The American Fleet Defeating Rais Hamdu off Cape Gata

Not on view

The Arabic inscription at bottom of the painting identifies the scene as the so-called Battle of Cape Gata– a devastating blow to the Barbary forces by the American navy in the year 1815. At the center, the Algerian ship Mashudu is identifiable by its bright red flag at the stern. Nine American ships have surrounded the Algerian vessel as billowing clouds of smoke indicate the exchange of cannon fire.

When the smoke cleared, among the dead was Algerian corsair Rais Hamidu (1773–1815) a relentless pirate who was the focus of the American attack. Hamidu was targeted for his role in leading raids on American merchant vessels in the Mediterranean, and demanding ransom for their crews.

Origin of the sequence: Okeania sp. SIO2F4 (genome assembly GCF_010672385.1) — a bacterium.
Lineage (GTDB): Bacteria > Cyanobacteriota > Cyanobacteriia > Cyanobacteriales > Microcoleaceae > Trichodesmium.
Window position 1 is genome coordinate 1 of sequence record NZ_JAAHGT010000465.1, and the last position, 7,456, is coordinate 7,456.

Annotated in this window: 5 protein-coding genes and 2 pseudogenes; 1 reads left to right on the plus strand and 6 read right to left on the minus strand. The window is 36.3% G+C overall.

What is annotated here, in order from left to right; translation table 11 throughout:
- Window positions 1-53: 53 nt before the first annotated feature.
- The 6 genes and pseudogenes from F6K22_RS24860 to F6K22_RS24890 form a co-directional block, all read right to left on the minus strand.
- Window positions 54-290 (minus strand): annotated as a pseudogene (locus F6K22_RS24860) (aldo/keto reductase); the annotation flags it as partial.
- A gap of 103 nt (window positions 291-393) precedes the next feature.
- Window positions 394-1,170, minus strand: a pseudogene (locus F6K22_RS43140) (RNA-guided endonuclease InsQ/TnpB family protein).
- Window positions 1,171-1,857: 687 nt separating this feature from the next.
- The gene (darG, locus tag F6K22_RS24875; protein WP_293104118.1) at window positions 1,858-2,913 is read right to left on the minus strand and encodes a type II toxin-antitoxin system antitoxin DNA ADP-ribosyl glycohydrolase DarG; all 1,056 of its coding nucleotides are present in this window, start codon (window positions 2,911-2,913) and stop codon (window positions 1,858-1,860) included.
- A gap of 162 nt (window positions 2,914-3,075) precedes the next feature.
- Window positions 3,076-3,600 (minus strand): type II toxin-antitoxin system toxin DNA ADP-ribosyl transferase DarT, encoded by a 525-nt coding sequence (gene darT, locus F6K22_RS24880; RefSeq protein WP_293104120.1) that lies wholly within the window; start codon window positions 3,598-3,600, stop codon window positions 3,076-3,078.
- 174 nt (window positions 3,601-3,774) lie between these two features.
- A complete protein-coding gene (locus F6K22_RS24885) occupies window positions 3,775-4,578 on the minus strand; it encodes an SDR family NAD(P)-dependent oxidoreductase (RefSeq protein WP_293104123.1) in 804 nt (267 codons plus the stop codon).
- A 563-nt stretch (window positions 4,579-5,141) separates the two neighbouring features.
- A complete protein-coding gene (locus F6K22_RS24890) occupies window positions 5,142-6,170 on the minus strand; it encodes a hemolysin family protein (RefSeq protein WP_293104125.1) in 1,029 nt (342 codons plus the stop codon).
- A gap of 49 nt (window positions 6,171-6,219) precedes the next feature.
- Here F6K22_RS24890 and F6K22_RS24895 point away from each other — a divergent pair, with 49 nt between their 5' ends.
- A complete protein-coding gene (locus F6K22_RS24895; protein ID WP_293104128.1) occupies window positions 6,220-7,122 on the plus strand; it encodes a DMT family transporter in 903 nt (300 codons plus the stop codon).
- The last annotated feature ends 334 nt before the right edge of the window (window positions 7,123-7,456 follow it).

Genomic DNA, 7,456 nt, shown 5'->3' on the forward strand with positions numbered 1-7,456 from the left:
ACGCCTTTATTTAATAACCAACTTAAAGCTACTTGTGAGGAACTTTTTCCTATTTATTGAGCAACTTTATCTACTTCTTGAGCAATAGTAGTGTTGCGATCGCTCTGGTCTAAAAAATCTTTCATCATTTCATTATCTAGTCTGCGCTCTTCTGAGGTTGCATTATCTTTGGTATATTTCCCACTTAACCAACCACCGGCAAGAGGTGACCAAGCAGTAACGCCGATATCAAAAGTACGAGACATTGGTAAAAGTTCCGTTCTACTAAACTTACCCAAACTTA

This is the first work in The Met’s collection to illustrate United States naval history by a North African artist. A related version is in the collection of the New York Historical Society.

The American Fleet Defeating Rais Hamdu off Cape Gata, Ink and watercolor on paper

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